NorthWord literary magazine is taking an unexpected turn for its next edition, exploring the theme of SURPRISE. Submissions of poetry and prose are currently being accepted for consideration of being published in Issue #12. I'm honoured to be playing the role of guest editor of this surprising collection of literary wonders and I would encourage you to submit your written creations that flirt with SURPRISE. You can do so by emailing email@example.com.
What has surprised you in life? What moments stand out as being totally unexpected and shocking? How do you feel when something happens that you absolutely didn't expect or anticipate?
Or, perhaps the point of view is that of the person choreographing the surprise, the master of the ruse? What is the process of crafting something that truly jumps out of the blue for someone? Perhaps you can play with that idea.
The idea of SURPRISE has been inside of me on slow boil for quite some time. Wood Buffalo consistently surprises people in many ways. We are not what they think, especially if all they've been exposed to is the reporting by rote that has occurred over the last decade, as if the stories had been pre-written before the reporters even got off the plane.
What do visitors or newcomers to our community find that makes them do a double take? What shatters their preconceived notions and assumptions? Here are a few of my observations:
The number of people who came here to make a pile of money and leave after a few years is staggering. The percentage of those people who stayed because they fell in love with the place is even more surprising. Wayne Chow was at the re-opening ceremony for the Royal Bank downtown branch the other day. He came here on the the two-year plan in in the 1950's. He's still here. Yes, I'll freely admit that some stay beyond the two years because they get addicted to the income. But many get addicted to other things: great schools, neighbourhoods, outdoor opportunities, and the indelible sense of community.
Did I expect the stunning beauty of the Clearwater River Valley when I arrived for the first time in 1996? Absolutely not. I was ready for a black and dirty industrial town, a place permanently stained with the detritus of oil production. Many years later, the natural beauty of Fort McMurray and Wood Buffalo continues to take my breath away, in all seasons.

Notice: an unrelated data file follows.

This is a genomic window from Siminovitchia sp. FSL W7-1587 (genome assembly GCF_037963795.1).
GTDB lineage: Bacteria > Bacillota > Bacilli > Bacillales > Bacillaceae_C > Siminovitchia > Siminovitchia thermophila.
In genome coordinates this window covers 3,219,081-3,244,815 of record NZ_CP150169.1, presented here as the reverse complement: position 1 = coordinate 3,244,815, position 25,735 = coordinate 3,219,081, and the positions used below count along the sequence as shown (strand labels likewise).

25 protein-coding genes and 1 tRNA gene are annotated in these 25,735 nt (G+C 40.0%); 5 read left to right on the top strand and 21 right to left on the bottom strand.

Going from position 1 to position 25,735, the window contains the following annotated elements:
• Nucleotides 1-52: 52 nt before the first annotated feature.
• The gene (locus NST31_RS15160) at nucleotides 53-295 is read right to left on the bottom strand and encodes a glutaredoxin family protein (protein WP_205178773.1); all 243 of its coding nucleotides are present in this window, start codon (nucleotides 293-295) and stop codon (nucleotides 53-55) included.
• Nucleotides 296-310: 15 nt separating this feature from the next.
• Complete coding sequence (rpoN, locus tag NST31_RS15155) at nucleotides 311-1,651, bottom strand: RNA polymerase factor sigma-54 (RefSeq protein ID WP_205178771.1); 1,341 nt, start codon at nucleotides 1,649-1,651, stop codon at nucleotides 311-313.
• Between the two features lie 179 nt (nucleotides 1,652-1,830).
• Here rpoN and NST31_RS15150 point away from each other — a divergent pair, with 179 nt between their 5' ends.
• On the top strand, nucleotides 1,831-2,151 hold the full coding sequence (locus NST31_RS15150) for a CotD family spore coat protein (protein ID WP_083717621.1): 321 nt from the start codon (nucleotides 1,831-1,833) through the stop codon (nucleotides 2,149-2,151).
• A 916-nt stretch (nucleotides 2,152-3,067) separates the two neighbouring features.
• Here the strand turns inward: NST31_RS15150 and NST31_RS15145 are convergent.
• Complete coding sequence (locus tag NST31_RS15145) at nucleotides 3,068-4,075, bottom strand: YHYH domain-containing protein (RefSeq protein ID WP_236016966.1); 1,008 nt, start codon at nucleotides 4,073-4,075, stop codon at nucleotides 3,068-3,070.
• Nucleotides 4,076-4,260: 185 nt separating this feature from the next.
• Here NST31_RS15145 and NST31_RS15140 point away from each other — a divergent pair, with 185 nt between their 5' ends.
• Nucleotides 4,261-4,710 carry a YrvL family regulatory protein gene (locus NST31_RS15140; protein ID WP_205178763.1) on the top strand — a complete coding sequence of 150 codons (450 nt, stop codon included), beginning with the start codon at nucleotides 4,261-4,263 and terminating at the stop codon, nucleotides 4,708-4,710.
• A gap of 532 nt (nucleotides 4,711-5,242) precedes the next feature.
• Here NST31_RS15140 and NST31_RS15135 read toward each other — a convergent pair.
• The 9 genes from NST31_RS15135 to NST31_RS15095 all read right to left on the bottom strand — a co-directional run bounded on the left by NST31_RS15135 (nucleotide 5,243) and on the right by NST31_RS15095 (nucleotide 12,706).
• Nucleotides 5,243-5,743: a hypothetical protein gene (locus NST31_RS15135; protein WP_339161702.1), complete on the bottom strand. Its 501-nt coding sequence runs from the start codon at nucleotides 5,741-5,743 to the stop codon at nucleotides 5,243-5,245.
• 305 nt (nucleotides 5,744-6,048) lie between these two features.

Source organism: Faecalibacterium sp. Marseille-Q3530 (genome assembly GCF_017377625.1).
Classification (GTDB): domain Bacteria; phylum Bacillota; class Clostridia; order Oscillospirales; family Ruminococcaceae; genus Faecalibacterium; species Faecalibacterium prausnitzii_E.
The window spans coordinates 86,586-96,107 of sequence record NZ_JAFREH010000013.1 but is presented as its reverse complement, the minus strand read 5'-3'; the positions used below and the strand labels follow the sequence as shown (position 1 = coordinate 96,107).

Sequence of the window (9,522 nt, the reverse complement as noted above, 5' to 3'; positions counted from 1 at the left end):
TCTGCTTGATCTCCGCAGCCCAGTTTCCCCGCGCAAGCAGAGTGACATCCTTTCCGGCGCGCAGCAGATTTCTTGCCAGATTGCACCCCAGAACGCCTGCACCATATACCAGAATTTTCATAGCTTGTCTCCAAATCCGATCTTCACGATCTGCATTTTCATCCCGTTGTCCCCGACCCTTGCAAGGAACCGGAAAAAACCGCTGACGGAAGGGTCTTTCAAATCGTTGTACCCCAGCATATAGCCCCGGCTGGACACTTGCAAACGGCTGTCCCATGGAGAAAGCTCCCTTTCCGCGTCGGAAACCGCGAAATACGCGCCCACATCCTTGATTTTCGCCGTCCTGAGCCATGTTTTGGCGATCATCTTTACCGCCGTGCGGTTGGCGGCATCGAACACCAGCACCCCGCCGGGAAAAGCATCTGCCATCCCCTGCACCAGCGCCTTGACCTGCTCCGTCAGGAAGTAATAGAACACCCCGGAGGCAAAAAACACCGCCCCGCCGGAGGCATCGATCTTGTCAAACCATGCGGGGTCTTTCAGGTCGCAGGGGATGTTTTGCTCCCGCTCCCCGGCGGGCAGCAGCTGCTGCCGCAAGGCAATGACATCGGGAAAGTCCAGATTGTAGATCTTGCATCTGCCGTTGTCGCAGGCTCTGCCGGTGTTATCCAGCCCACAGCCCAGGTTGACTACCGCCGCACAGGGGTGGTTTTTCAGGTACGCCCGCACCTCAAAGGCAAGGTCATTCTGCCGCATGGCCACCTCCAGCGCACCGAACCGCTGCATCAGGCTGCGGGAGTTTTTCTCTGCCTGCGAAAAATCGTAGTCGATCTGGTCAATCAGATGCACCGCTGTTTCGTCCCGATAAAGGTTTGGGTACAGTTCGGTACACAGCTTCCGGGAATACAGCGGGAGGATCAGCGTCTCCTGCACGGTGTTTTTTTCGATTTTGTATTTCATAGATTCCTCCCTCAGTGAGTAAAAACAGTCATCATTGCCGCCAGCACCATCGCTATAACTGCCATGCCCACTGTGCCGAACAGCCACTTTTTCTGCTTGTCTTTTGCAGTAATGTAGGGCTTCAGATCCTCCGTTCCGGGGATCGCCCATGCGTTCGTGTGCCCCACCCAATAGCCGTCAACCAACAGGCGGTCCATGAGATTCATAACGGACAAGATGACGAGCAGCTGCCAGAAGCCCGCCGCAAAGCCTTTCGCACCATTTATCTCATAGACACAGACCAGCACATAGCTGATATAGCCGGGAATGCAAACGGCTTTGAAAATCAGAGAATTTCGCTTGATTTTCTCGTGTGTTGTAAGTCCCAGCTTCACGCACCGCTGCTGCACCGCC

I have been driving back and forth through the heart of the oil sands since 1997, when the industry really began taking off. You'd think with that much exposure that its effects on me would be somewhat dulled. But the fact is that I continue to be fascinated and gobsmacked by both the enormity and complexity of the development and the passion and dedication of the people who are helping to harness the energy in a responsible, sustainable way.
The story of the generosity of the people of Wood Buffalo is an epic novel still being written. From the small gestures of throwing $20 in the tin for a muffin at a bake sale in support of the United Way or the major miracle of raising over $1 million in one night for Kids Forever, the level and authenticity of the giving that happens here is enchanting. On a per capita basis, at least from a United Way Campaign perspective, there is no other place as generous in Canada. That is a powerful talking point that significantly shakes the ground of the naysayers.
WE ARE YOUNG BUT WE ARE OLD
We live in a house that was built in the early years of GCOS (Great Canadian Oil Sands, now Suncor) in about 1968. In Fort McMurray, this would be considered a heritage house. In most other major centres, this would be considered a relatively modern home. We have grown quickly and visible markers of our rich history are elusive. But make no mistake, this is a place with rich history. Fort Chipewyan is the oldest most continuously settled community in the province. The Clearwater River was the major water highway for explorers traveling to the west coast of the country for at least 75 years. And the Aboriginal narrative is fascinating and lengthy, stretching back thousands of years.
Take some time to visit the Marine Park, Heritage Park or visit the library and read some books about the history of Wood Buffalo. Surprises will occur at every flip of the page.
I am of the belief that Wood Buffalo is an inspiring place for artists of all kinds. I've seen it in others; I've seen it in myself. Many established artists from away come here and get juiced by what they see and the people they meet. The place becomes the muse. From the stunning driftwood drawings of Erin Schwab to the bitumen masterworks by Lucas Seaward, from the musical magnificence of people like Dan Gillies and Cara Brown to theatrical delights like Les Mis and The Vagina Monologues, the arts consistently inject surprise into the Fort McMurray-Wood Buffalo experience.
What surprises you about Wood Buffalo? What has surprised others?
I would invite you to explore the theme of SURPRISE in a poem, fictional story or anecdote. NorthWord offers an exciting opportunity to get published in a literary journal that is highly respected and widely read.